James May Checks Out An Awesome Electric MG Roadster

Unlike his long-time colleague Jeremy Clarkson, veteran journalist and TV host James May is very open to the widespread adoption of electric cars and recently had the chance to test out an MGB Roadster that’s now sporting an all-electric powertrain.

The car in question comes from a British company by the name of RBW EV Cars. It retains the MGB Roadster’s timeless looks and combines them with a new powertrain that has replaced the internal combustion engine the car once left the factory with.

Watch Also: What Does James May Think Of The Lotus Evija Electric Hypercar?

Providing the RBW EV Roadster with its go are six ‘Hyperdrive’ lithium-ion batteries, but customers can opt to have up to eight batteries installed. The car also features a single electric motor that produces 70 kW (93.8 hp) and supports 3.0 kW DC charging, with a full charge taking eight hours. While that’s a long time compared to some of the current EVs on the market, we suspect most RBW EV Roadsters sold will only be driven for special occasions or during weekends.

The British company says the EV has a range of 160 miles (260 km), but this can increase to 200 miles (320 km) with the extra batteries.

Various upgrades have also been made to the interior of the car, such as a Pioneer Wi-Fi enabled infotainment system that supports Bluetooth, wireless Apple CarPlay, and Android Auto.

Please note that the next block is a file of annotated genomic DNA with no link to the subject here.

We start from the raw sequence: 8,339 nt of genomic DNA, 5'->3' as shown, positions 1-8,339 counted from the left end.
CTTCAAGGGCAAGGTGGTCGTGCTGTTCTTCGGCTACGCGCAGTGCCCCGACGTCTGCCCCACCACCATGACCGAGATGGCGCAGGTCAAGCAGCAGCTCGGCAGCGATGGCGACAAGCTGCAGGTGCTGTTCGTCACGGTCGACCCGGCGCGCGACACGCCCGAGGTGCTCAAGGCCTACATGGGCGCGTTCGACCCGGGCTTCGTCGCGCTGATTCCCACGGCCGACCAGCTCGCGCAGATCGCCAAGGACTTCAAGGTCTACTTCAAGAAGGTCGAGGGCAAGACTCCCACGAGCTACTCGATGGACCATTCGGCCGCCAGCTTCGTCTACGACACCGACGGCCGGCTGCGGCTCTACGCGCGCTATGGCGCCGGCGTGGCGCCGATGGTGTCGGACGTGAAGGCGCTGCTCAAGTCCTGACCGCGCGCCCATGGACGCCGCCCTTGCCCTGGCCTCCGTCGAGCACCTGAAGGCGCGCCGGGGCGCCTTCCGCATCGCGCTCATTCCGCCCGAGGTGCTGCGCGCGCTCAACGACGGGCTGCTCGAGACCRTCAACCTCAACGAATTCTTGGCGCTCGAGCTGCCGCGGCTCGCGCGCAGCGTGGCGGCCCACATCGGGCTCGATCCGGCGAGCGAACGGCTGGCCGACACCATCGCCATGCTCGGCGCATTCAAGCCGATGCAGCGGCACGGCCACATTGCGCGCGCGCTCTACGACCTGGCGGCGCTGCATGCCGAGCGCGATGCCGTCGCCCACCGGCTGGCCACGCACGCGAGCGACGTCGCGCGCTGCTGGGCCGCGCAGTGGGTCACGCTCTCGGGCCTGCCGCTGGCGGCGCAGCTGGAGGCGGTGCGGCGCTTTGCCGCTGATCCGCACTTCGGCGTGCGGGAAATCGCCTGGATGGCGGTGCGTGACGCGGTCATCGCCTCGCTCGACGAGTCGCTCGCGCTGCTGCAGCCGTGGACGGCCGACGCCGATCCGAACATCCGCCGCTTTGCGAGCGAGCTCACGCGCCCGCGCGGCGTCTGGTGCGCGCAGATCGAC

2021 Land Rover Range Rover Evoque

What kind of SUV is the 2021 Land Rover Range Rover Evoque? What does it compare to?

The Evoque is a five-seat luxury crossover that trades on the Land Rover and Range Rover names for its SUV credibility—but dresses in runway-fashion attire. It’s sleek and talented like its rivals—the BMW X3, the Volvo XC60, and the Benz GLC. 

Is the 2021 Range Rover Evoque a good SUV?

Review continues below

For the fashion-conscious, yes. It’s also a better Evoque than the first Land Rover effort under the name. We give it a TCC Rating of 6.8 out of 10. (Read more about how we rate cars.)

What’s new for the 2021 Range Rover Evoque?

The Evoque’s adopted a new infotainment system that has built-in Apple CarPlay and Android Auto compatibility. Active lane control and a surround-view camera system are now standard.

Redesigned for 2020, the current Evoque takes a more refined approach to the stiletto style applied to the first-generation model. This one’s softer, with taller sides, slimmer glass, and bigger wheels. Its more refined approach echoes in the cabin, where digital displays and natural textiles and trim wash over it with low-gloss, modern appeal.